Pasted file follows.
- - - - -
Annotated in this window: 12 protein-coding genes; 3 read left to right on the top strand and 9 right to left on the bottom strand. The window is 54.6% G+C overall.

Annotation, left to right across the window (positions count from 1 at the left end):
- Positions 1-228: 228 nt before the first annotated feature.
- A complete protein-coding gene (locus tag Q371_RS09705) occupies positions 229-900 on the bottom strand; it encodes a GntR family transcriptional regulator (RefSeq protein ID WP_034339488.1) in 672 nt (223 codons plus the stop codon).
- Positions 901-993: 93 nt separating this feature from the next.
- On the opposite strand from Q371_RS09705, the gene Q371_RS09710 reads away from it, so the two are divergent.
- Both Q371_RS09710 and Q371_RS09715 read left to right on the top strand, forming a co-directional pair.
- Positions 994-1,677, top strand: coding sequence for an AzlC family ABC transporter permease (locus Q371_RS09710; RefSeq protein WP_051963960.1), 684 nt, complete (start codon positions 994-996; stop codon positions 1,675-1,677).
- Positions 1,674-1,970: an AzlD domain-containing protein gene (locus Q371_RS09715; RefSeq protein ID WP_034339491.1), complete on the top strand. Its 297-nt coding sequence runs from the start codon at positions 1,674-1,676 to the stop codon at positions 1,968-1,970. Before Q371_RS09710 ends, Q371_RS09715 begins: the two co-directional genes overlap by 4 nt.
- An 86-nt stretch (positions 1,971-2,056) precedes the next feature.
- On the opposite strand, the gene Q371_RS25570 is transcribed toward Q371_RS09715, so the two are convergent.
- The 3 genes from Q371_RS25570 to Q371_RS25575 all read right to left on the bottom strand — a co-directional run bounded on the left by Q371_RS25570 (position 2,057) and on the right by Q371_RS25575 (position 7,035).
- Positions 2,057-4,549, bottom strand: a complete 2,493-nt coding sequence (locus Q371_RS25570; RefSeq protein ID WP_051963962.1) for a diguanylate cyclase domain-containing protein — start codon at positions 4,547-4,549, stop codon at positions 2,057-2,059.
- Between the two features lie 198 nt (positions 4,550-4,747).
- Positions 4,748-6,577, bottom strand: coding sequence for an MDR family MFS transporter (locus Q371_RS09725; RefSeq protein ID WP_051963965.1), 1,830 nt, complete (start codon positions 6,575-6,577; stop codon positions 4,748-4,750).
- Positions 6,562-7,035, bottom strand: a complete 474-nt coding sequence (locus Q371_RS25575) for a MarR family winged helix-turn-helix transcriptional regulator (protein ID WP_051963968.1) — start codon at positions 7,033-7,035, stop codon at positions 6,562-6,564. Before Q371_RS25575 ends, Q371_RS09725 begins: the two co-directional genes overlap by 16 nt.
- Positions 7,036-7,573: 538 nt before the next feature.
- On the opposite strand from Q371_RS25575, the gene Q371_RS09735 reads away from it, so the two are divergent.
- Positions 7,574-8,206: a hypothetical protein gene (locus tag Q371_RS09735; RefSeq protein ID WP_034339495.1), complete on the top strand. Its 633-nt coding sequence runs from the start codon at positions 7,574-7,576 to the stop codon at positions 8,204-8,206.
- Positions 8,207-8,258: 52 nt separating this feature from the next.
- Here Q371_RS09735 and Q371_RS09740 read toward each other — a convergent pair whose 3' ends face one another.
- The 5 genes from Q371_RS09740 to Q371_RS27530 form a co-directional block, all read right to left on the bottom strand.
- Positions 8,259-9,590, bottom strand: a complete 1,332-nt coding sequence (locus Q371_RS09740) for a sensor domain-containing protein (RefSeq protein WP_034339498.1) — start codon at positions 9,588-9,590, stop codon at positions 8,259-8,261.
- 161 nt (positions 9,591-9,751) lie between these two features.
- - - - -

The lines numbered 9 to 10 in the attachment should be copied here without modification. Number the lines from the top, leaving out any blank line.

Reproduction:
- Positions 1,674-1,970: an AzlD domain-containing protein gene (locus Q371_RS09715; RefSeq protein ID WP_034339491.1), complete on the top strand. Its 297-nt coding sequence runs from the start codon at positions 1,674-1,676 to the stop codon at positions 1,968-1,970. Before Q371_RS09710 ends, Q371_RS09715 begins: the two co-directional genes overlap by 4 nt.
- An 86-nt stretch (positions 1,971-2,056) precedes the next feature.